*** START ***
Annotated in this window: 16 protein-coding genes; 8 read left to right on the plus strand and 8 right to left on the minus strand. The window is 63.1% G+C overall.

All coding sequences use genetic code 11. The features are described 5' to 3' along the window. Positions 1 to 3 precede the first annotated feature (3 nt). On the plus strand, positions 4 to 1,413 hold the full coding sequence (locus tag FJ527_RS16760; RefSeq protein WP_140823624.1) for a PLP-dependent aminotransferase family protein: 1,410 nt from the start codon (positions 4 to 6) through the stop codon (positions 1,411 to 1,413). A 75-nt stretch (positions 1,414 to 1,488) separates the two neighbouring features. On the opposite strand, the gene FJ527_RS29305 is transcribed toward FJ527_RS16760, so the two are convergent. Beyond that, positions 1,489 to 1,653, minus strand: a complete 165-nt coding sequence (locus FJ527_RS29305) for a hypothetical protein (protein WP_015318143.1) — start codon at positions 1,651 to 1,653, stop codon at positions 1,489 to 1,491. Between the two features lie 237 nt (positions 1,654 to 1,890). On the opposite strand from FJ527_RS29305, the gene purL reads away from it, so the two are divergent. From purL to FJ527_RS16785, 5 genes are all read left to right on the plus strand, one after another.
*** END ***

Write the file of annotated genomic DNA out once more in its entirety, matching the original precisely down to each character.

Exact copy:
Annotated in this window: 16 protein-coding genes; 8 read left to right on the plus strand and 8 right to left on the minus strand. The window is 63.1% G+C overall.

All coding sequences use genetic code 11. The features are described 5' to 3' along the window. Positions 1 to 3 precede the first annotated feature (3 nt). On the plus strand, positions 4 to 1,413 hold the full coding sequence (locus tag FJ527_RS16760; RefSeq protein WP_140823624.1) for a PLP-dependent aminotransferase family protein: 1,410 nt from the start codon (positions 4 to 6) through the stop codon (positions 1,411 to 1,413). A 75-nt stretch (positions 1,414 to 1,488) separates the two neighbouring features. On the opposite strand, the gene FJ527_RS29305 is transcribed toward FJ527_RS16760, so the two are convergent. Beyond that, positions 1,489 to 1,653, minus strand: a complete 165-nt coding sequence (locus FJ527_RS29305) for a hypothetical protein (protein WP_015318143.1) — start codon at positions 1,651 to 1,653, stop codon at positions 1,489 to 1,491. Between the two features lie 237 nt (positions 1,654 to 1,890). On the opposite strand from FJ527_RS29305, the gene purL reads away from it, so the two are divergent. From purL to FJ527_RS16785, 5 genes are all read left to right on the plus strand, one after another.